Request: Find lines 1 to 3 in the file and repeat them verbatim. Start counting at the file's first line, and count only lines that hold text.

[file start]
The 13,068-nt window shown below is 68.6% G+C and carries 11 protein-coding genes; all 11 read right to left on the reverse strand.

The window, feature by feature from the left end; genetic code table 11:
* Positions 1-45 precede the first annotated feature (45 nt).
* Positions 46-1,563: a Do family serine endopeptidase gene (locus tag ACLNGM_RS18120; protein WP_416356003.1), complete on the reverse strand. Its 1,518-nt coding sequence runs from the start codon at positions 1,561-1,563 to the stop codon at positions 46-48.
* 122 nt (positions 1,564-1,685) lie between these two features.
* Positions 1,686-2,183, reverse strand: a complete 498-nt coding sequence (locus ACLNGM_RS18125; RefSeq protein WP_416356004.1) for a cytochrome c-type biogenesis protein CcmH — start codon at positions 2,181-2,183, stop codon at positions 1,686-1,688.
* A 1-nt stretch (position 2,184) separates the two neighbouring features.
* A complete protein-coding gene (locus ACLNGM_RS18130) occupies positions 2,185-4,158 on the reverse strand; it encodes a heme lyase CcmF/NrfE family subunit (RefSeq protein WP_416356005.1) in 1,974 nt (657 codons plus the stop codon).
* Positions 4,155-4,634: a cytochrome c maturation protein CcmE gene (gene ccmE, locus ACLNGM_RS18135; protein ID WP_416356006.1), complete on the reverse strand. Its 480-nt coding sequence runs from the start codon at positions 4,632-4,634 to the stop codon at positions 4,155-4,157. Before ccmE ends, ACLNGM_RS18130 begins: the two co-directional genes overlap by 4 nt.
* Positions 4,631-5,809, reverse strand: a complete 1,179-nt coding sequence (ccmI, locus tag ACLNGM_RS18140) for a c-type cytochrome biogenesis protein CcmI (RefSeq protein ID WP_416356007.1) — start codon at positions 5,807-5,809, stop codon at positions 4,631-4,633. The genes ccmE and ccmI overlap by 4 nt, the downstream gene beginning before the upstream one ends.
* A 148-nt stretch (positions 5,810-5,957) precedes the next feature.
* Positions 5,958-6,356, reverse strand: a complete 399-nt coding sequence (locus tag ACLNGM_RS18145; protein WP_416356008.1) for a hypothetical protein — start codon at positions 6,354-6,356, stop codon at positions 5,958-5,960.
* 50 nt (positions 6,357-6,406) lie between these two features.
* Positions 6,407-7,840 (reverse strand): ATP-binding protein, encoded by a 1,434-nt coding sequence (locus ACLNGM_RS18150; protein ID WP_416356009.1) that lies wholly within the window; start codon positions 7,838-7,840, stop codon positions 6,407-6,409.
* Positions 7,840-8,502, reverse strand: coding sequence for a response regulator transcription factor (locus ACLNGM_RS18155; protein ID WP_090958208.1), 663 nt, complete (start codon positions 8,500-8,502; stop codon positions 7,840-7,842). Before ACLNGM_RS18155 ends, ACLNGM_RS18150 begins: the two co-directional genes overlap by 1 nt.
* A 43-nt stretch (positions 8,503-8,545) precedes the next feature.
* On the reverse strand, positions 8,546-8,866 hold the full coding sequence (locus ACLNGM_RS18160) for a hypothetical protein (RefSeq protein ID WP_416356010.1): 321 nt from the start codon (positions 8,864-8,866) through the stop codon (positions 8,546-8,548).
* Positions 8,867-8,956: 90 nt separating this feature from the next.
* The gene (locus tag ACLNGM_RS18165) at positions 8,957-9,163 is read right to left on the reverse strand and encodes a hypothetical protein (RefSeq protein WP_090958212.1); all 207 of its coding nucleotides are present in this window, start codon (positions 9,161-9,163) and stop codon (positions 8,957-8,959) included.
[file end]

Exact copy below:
The 13,068-nt window shown below is 68.6% G+C and carries 11 protein-coding genes; all 11 read right to left on the reverse strand.

The window, feature by feature from the left end; genetic code table 11:
* Positions 1-45 precede the first annotated feature (45 nt).